Is MLM a Scam Like a Chain Letter?
A chain letter may appear like MLM because one person is sending a letter and making money off each person that comes in later – but MLM is not a chain letter.
Chain Letter Scheme
An illegal scheme whereby someone writes a letter that attempts to induce the recipient to make a number of copies of the letter and then pass them on to one or more new recipients. To participate in the chain letter, recipients must send money to the sender of the letter. What makes this an illegal scam and not MLM is there is no real product or service offered to a consumer.
In a recent chain letter case brought before the Federal Trade Commission the document stated, “The FTC alleged the scheme is an illegal chain-letter; that the earnings claims were false; and that most participants would fail to make any money.”
The below graphic was taken from a STATE lottery web page. The text below the graphic read: “Players now have 4 chances per week to become a millionaire!” I don’t know about you, but I would call that an earnings claim. It’s also proven that most people who put in their money will “fail to make any money.”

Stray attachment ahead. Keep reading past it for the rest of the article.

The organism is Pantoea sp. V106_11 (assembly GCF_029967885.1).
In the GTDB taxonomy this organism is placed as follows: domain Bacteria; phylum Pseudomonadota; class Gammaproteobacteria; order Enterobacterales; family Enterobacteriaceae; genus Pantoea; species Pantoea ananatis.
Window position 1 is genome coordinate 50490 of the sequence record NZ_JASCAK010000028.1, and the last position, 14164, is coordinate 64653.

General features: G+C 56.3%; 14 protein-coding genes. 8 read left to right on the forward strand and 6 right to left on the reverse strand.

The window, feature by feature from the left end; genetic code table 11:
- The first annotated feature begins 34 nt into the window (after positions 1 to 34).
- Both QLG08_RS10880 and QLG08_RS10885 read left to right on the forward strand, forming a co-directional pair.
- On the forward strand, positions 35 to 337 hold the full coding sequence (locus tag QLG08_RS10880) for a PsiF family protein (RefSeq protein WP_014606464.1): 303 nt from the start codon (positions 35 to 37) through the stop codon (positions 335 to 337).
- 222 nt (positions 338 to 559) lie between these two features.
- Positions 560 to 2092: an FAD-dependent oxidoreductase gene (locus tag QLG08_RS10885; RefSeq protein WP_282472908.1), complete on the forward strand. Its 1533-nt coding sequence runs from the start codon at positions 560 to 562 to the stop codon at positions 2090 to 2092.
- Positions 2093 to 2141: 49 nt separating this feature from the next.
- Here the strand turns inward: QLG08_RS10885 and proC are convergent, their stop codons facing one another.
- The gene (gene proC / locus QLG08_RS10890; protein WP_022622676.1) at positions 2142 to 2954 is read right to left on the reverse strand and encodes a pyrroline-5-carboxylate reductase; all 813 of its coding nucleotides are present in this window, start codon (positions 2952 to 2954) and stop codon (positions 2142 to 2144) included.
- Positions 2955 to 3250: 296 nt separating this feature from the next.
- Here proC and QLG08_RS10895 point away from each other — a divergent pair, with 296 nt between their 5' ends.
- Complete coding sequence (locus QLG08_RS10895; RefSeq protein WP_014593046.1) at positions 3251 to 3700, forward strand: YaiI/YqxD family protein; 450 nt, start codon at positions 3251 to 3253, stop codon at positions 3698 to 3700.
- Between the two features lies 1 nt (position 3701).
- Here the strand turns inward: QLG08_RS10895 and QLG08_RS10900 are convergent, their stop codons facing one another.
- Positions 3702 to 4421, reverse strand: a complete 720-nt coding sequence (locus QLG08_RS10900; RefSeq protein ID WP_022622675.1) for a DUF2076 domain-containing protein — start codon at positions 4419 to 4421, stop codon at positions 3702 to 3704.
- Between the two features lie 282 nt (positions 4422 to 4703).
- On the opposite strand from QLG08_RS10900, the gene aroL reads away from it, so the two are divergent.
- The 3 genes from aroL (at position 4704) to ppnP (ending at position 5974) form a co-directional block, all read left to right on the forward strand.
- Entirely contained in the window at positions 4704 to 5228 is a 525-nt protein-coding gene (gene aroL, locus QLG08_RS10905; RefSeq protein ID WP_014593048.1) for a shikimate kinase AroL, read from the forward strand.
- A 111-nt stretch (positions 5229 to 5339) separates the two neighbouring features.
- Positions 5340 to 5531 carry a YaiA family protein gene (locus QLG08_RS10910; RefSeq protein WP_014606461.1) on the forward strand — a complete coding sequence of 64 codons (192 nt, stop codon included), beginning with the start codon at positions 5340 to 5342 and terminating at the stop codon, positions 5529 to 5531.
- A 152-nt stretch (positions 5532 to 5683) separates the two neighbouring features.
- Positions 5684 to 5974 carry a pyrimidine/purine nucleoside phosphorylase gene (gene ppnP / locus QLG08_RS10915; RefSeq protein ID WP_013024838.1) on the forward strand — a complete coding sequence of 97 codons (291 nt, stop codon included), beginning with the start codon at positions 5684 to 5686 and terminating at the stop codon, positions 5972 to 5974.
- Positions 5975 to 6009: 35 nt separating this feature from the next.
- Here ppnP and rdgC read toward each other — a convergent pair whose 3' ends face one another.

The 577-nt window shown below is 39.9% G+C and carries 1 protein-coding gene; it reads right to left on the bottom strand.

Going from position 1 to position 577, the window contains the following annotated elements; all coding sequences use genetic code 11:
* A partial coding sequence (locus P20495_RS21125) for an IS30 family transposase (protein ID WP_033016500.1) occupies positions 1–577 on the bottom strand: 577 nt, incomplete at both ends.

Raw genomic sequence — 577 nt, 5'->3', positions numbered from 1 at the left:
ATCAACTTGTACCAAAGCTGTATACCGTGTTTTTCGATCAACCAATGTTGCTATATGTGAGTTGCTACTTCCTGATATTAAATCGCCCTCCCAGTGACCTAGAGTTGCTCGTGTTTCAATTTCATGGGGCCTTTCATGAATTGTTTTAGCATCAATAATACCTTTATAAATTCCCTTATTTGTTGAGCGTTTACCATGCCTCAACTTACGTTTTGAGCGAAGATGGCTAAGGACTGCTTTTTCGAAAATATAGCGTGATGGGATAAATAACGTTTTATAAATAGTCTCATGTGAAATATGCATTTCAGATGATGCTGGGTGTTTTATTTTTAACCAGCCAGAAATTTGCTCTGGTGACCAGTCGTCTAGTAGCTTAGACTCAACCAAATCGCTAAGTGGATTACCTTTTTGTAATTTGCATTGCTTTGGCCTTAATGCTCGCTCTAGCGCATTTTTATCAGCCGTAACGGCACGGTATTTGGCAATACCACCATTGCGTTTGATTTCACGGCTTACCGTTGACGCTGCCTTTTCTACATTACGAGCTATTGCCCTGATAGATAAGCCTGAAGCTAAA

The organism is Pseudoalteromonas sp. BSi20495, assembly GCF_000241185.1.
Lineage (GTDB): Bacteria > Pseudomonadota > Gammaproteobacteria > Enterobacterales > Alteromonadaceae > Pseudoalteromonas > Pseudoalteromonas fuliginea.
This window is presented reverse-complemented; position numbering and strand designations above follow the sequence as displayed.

In addition, I’m finding it difficult to figure out where the “real” product is in lotteries – or in gambling, for that matter.
What was most fascinating were these two statements from the FTC’s web site concerning “foreign” lotteries:
- “If you play a foreign lottery, you’re violating federal law.” I think it’s obvious the government is after money for themselves – the only difference between state and foreign lotteries is that the US government can’t benefit financially from foreign lotteries.
- “There are no secret systems for winning foreign lotteries. Your chances of winning more than the cost of your tickets are slim to none.”
Wow – can you believe that statement? Like the “chances” are any better in the USA!
MLM is not a chain letter and chain letters rarely use MLM to deploy their scams. But to the uneducated a chain letter can look like an MLM scam because one person is sending a letter to another, who would in turn send it to another, and each person “could” make money. This activity is illegal and unethical because there’s not a product that makes anyone’s life better.
See What is MLM? to differentiate between a chain letter and MLM.
Recommended next page: The History of MLM.
About the Author
Tim’s experience in building his own downline of 56,000 network marketers helped him develop his signature training series. A public relations ambassador for the network marketing industry, Tim has also dedicated his time to debunking the false information spread about the network marketing industry.